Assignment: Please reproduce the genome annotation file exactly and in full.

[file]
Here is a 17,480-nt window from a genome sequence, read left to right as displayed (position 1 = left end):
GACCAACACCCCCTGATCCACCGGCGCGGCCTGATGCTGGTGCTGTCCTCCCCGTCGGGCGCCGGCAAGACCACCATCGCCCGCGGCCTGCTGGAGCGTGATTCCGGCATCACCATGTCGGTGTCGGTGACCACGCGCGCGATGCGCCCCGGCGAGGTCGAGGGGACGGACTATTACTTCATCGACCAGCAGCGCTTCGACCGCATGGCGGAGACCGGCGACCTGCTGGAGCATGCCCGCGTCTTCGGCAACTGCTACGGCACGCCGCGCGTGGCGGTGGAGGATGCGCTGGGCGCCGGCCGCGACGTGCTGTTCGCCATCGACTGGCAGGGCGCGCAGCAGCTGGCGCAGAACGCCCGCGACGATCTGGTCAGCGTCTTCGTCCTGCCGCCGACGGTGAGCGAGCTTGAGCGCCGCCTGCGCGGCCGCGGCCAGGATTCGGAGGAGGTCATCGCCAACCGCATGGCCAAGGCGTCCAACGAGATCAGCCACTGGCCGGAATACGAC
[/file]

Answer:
Here is a 17,480-nt window from a genome sequence, read left to right as displayed (position 1 = left end):
GACCAACACCCCCTGATCCACCGGCGCGGCCTGATGCTGGTGCTGTCCTCCCCGTCGGGCGCCGGCAAGACCACCATCGCCCGCGGCCTGCTGGAGCGTGATTCCGGCATCACCATGTCGGTGTCGGTGACCACGCGCGCGATGCGCCCCGGCGAGGTCGAGGGGACGGACTATTACTTCATCGACCAGCAGCGCTTCGACCGCATGGCGGAGACCGGCGACCTGCTGGAGCATGCCCGCGTCTTCGGCAACTGCTACGGCACGCCGCGCGTGGCGGTGGAGGATGCGCTGGGCGCCGGCCGCGACGTGCTGTTCGCCATCGACTGGCAGGGCGCGCAGCAGCTGGCGCAGAACGCCCGCGACGATCTGGTCAGCGTCTTCGTCCTGCCGCCGACGGTGAGCGAGCTTGAGCGCCGCCTGCGCGGCCGCGGCCAGGATTCGGAGGAGGTCATCGCCAACCGCATGGCCAAGGCGTCCAACGAGATCAGCCACTGGCCGGAATACGAC